Washington State Revokes Death Penalty, Calls it Racially Biased
Washington state ruled the application of the death penalty is racially biased and converted eight death penalty sentences to life in prison.
The state of Washington struck down the death penalty last Thursday. The state’s Supreme Court ruled that the death penalty in Washington has been arbitrarily imposed and tainted by racial bias since 1981. Thus, they ruled the death penalty violates the Constitution of the state of Washington.
To correct past erroneous judgments, the state converted the death sentences of eight people on death row to life in prison. Among these was Allen Eugene Gregory, who had brought the challenge of the death penalty before the state’s supreme court. Gregory was convicted of robbing and killing Geneine Harshfield, 43, in 1996, and sentenced to death for aggravated first-degree murder.
The Washington Supreme Court panel agreed with Gregory’s claim that capital punishment is unfairly applied and racially biased but ignored to talk about the specifics of his conviction.
Blacks Are Sentenced To Death at 4 ½ Times the Rate of Whites for Similar Offenses
Before the ruling abolishing the death penalty, juries in Washington could sentence criminals to death when there were aggravating circumstances, an absence of factors that would warrant leniency, absolute certainty of guilt and the possibility of future criminal acts, Courthousenews reported.
Under the law, the state Supreme Court reviewed every death sentence imposed by lower courts. This is to ensure that judges of the lower were not biased or prejudiced in imposing the death penalty or whether the offender was intellectually handicapped.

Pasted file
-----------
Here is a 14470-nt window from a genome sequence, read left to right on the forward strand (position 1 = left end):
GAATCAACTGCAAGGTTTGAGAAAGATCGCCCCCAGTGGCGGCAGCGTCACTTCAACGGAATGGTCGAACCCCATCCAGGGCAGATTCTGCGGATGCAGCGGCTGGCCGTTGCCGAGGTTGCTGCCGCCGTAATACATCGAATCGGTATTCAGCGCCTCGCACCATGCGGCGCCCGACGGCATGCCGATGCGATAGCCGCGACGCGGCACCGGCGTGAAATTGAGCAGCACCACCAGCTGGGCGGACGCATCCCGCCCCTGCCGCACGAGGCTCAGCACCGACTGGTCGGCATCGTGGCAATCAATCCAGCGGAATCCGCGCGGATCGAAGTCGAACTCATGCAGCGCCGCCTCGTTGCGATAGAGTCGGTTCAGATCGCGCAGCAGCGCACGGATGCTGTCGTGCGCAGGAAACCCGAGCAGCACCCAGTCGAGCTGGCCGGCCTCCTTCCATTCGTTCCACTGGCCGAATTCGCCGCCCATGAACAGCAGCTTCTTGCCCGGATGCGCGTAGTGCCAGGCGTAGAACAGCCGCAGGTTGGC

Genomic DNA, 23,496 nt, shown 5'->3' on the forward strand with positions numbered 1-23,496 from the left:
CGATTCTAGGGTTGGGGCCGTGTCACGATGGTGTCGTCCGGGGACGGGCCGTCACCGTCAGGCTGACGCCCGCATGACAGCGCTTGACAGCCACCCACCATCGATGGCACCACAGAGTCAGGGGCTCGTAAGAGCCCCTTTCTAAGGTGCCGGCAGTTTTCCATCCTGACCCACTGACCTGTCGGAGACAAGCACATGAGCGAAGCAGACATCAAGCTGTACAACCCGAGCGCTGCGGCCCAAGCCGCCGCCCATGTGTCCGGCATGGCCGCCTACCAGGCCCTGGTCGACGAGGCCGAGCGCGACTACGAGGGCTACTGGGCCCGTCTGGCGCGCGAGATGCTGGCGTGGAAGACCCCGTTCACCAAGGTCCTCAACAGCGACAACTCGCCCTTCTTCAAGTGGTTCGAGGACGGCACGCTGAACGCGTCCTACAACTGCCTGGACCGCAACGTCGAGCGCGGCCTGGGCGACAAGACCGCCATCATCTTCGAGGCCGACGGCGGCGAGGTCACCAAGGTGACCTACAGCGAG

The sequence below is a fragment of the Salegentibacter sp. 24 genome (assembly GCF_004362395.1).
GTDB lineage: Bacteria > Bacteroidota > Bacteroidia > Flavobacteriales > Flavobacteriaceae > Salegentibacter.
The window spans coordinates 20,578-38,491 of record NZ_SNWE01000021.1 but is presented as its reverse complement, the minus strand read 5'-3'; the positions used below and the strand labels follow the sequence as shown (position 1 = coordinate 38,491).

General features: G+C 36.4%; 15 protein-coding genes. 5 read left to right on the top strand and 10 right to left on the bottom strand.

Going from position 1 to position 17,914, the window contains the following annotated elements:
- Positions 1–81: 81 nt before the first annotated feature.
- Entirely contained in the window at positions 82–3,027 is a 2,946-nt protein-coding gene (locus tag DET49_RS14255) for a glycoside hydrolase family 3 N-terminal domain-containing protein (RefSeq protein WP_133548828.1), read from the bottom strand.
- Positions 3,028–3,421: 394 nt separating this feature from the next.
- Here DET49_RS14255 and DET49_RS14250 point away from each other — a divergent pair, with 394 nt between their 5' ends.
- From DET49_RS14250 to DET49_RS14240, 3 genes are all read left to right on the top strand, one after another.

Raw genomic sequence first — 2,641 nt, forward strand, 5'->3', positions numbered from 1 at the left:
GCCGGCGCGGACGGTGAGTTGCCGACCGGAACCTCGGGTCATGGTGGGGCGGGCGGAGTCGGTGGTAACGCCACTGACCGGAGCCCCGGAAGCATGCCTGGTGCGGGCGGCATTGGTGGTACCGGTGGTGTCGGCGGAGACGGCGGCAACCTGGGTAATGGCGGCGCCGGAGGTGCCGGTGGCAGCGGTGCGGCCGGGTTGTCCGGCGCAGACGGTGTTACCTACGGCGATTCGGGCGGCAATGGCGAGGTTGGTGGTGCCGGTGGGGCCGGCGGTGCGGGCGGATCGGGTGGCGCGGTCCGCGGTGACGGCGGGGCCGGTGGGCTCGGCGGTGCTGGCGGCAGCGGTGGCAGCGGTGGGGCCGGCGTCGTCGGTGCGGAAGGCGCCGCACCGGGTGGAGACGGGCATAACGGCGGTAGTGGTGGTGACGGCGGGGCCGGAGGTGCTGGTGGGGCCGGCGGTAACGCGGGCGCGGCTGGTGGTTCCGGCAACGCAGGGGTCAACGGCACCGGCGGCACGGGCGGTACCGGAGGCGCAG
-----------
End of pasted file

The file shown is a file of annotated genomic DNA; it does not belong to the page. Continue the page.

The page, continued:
To review Gregory’s claim of bias in death penalty sentences, the Washington Supreme Court consulted a study published by Katherine Beckett, a sociologist at the University of Washington. The researcher analyzed how race influenced capital punishments imposed on criminals in Washington between 1981 and 2012.
In the study, Beckett found that blacks were sentenced to death 4 ½ times the rate at which whites were sentenced for the same offenses. The number of blacks in any county where a crime was committed also influenced the award of the capital punishment by juries. The government tasked a commissioner with determining the authenticity of Beckett’s research and compared it with views of experts on the subject so as to determine the accuracy of the study.
Chief Justice Mary E. Fairhurst of the Washington Supreme Court disclosed that reviewing the study ultimately justified and reinforced the data and claims made by Beckett. Based on the review of the study and the study’s findings of racial bias in applying the death penalty, the court agreed with Gregory that the death penalty was imposed on him out of racial bias and prejudice.
“Given the evidence before this court and our judicial notice of implicit and overt racial bias against black defendants in this state, we are confident that the association between race and the death penalty is not attributed to random chance,” Fairhurst wrote. “Our case law and history of racial discrimination provide ample support.”
The apex court said it also took into consideration that 19 other states together with the District of Columbia have banned the use of capital punishment. Fairhurst said the court is aware that capital punishment is no longer the trend everywhere in the world. She said that sentencing an individual to death in a racially-charged and arbitrary manner is an injustice to society, thereby offending humanity.